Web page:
Hinderclay Fen Walking by Hinderclay Fen I contemplated the flora and fauna of this fenland, particularly the Adder’s Tongue.  It is a small fern-like plant that is distinguished by a leaf blade and a fertile spike.  Always confined to fenlands it has become reduced in habitat through drainage and modern farming methods.  I also kept my eyes peeled for a sight of a bird, the Water Rail, without luck, for either, on this outing.

Eventually I came to the end of the fen walk emerging on to a narrow country lane leading past a few houses.  The Angles Way continues to the west but I headed straight ahead, to the south, into the village centre of Thelnetham to the White Horse pub.

On an earlier training walk I had this place recommended to me by a chap refurbishing Wortham Church.  He spoke particularly well of the food and I can now attest to its quality.  On my earlier visit I had arrived, at the pub, in the middle of a thunder storm and wandered into the place dripping wet.  A well-spoken guy, who had evidently over indulged in the beer, immediately accosted me with ‘Hail, Captain Scott, what brings you here?’ and proceeded to make fun of me.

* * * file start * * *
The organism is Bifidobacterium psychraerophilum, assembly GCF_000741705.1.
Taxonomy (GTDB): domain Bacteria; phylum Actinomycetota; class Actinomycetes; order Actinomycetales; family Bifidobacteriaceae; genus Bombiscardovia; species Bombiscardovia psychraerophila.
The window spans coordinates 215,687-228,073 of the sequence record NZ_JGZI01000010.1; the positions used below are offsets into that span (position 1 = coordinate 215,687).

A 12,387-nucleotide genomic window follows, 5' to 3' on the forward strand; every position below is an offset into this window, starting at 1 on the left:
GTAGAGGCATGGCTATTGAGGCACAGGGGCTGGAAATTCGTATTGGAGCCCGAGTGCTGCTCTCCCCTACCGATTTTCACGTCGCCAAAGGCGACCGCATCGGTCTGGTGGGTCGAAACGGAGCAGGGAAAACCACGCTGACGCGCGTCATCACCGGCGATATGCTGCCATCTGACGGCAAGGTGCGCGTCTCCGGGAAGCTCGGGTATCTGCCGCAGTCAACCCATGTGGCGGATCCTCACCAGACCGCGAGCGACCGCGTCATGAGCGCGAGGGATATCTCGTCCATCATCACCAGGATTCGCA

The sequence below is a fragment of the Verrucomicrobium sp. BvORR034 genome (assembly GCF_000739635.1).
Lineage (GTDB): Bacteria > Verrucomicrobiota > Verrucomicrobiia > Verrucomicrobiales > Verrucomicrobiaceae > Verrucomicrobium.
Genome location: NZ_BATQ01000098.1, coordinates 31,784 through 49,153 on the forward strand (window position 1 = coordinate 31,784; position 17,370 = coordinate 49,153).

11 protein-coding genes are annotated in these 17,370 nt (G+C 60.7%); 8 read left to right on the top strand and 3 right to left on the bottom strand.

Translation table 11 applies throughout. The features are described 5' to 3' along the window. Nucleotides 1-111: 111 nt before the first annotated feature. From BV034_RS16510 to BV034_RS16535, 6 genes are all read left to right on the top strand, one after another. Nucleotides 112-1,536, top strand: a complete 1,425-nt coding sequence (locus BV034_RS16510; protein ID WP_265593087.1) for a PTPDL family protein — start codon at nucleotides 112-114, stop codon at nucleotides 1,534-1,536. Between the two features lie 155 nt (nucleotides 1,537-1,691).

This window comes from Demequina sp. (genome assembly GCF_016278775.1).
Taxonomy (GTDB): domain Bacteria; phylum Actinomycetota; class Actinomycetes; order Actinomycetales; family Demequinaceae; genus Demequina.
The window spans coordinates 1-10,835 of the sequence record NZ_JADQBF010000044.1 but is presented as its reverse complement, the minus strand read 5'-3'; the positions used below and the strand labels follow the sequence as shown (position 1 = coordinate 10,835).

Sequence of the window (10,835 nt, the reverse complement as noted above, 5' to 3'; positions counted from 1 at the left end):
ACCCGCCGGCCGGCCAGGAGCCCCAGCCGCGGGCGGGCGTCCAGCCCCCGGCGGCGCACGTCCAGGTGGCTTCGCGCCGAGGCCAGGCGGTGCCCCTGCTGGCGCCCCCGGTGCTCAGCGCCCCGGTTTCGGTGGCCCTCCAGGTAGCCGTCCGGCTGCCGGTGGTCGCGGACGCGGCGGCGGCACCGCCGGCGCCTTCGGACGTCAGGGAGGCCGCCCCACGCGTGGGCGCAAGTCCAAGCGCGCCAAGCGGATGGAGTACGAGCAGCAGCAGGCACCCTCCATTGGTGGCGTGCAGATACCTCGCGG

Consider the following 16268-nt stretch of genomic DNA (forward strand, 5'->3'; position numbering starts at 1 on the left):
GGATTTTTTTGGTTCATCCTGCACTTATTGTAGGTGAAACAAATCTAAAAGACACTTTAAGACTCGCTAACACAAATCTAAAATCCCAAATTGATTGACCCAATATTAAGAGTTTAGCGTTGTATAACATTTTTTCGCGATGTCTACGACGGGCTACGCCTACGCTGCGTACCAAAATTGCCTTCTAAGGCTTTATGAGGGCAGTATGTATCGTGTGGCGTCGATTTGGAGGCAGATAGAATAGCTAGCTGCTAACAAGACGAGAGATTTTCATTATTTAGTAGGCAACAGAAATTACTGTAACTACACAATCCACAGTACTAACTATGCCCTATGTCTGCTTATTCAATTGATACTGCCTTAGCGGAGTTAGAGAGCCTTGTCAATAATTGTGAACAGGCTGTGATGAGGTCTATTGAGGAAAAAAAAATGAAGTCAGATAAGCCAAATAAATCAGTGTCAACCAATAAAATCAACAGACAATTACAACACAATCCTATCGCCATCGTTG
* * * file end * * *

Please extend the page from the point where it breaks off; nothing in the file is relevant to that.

He was obviously well known to everyone there and it was a great way to break the ice with the others in the bar.  Soon I was engaged in several conversations and I was able to tell them of my Great Norfolk Walk, of course, and they were kind enough not to show any resentment that a lot of it was in Suffolk.

Well on this occasion I wasn’t soaking wet but again I became the centre of attention regaling people of my adventures and what I intended to do.  And I took pleasure in their stories too.  A middle-aged woman recounted a tail of a sponsored walk in Derbyshire, called the ‘Light Weight Walk’, a walk of 40 miles in 24 hours?  Phew, what a walk.  In my tipsy state I actually miss-heard her and thought that she’d said 70 miles, but that leads to another story.  I had several more beers and when my wife and son arrived we all partook of the pub’s excellent food.  Then sated and refreshed we retired to our holiday cottage a mile up the road.

Weather: Good  Finished 16:00